Josh Marshall at Talking Points Memo:

We now have official Washington’s response and take on the President’s speech last night stating that Muslim-Americans have every right to build an Islamic center on private property near Ground Zero. It comes in the form of Politico’s ubiquitous and closely followed “Playbook” email. As the author puts it, the statement poses a basic choice: is it “Obama delivering on his status as a breakthrough figure on American history”, by which we mean a feel-good affirmative action president with a foreign-sounding name or “elitist arrogance.”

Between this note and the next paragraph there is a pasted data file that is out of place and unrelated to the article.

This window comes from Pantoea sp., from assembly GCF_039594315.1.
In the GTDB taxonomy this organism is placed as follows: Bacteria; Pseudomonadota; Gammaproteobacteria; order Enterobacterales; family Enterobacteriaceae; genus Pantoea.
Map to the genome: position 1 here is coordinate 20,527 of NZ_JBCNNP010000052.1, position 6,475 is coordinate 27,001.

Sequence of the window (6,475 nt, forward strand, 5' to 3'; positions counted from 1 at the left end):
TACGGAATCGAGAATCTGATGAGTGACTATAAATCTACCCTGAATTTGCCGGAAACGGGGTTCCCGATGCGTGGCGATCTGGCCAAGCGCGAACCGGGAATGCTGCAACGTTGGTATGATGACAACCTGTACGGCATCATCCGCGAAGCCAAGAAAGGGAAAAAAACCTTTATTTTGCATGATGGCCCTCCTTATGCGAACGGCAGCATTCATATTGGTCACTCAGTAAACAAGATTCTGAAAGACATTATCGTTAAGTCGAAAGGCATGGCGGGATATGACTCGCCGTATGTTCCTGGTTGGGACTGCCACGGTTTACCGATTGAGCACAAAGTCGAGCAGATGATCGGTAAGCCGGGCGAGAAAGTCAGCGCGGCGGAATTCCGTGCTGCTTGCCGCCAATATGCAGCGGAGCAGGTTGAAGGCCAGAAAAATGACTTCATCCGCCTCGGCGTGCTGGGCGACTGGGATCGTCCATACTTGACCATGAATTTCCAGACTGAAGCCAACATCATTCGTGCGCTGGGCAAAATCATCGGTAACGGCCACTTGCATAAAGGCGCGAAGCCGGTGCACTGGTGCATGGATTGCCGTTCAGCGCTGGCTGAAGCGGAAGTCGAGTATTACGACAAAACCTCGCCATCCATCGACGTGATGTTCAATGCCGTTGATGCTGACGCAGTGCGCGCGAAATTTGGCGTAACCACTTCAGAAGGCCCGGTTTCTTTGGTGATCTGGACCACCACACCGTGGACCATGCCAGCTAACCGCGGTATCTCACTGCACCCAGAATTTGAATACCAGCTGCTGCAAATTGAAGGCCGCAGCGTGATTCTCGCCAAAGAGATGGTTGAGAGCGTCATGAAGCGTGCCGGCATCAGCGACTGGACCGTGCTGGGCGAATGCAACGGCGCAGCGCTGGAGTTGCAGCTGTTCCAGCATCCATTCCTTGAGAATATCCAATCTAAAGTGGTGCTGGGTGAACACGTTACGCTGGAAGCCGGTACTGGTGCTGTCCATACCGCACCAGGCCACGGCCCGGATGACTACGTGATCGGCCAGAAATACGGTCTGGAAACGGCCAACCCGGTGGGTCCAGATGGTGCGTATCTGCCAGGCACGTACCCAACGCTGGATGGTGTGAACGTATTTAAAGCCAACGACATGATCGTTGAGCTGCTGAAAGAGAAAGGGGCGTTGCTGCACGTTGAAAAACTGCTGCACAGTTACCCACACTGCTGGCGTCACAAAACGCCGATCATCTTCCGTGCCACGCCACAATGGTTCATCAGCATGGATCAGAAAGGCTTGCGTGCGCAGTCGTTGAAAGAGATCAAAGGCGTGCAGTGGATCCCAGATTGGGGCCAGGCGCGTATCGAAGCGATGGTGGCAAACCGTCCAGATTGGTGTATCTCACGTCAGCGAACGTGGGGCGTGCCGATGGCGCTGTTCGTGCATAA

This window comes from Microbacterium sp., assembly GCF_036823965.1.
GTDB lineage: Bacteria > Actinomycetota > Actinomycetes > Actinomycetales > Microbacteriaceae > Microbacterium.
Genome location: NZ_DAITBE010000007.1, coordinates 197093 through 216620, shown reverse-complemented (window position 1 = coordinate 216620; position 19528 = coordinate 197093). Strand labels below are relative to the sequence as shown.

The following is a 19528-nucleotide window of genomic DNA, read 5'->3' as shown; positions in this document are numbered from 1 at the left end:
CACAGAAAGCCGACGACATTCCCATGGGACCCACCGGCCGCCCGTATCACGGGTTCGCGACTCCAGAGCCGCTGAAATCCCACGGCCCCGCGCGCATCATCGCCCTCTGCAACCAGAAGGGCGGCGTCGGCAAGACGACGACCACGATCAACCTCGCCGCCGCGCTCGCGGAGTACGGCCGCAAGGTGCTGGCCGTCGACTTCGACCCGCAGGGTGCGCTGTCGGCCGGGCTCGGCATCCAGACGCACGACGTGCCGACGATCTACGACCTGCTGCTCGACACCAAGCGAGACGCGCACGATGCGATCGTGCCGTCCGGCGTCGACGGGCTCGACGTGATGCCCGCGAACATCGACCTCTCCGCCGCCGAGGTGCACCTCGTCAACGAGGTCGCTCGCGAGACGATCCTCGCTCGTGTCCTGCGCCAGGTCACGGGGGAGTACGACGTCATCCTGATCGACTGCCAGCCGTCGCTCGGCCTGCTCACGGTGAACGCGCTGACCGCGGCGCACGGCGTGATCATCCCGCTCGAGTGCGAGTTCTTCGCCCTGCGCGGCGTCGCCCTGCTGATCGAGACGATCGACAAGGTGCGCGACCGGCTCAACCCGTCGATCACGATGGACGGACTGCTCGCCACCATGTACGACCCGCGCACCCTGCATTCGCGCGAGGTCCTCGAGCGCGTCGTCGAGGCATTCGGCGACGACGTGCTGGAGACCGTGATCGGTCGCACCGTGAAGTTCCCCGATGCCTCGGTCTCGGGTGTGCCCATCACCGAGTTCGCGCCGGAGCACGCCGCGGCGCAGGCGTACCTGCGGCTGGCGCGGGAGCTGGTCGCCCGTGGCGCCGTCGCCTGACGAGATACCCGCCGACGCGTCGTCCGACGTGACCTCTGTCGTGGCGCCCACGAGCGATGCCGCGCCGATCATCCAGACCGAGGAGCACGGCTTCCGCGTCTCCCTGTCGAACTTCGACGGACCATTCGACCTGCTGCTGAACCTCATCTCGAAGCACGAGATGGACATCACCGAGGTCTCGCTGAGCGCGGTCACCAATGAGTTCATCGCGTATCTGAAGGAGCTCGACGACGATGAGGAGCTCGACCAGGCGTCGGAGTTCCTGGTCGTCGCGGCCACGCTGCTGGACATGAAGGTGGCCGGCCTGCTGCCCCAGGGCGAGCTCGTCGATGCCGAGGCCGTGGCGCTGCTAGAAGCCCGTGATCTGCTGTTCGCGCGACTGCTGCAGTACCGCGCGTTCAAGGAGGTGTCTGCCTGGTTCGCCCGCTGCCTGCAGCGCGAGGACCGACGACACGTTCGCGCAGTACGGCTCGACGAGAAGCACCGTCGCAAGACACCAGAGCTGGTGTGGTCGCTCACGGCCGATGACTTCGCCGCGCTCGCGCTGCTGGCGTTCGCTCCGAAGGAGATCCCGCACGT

It continues with various responses — mainly from chortling but unnamed Republican operatives marveling at the president’s being out of touch or courting a backlash from regular Americans but also one from Michael Bloomberg and a circumspect response from a White House aide.

The stand out for me was the response from what the author labels a “middle American” …

“This is too much. It’s not insensitivity that’s leading these guys to build this mosque. It’s a monument to their conquer of the site — just like the Al-Aqsa Mosque in Jerusalem or the conversion of the Hagia Sophia (former primary church of the Byzantine empire in Istanbul) into a mosque”

There’s also what’s titled a “flashback” to what is apparently the most apt comparison, President Bush’s impromptu speech at Ground Zero two days after the attack: “”I can hear you! I can hear you! The rest of the world hears you! And the people — and the people who knocked these buildings down will hear all of us soon!”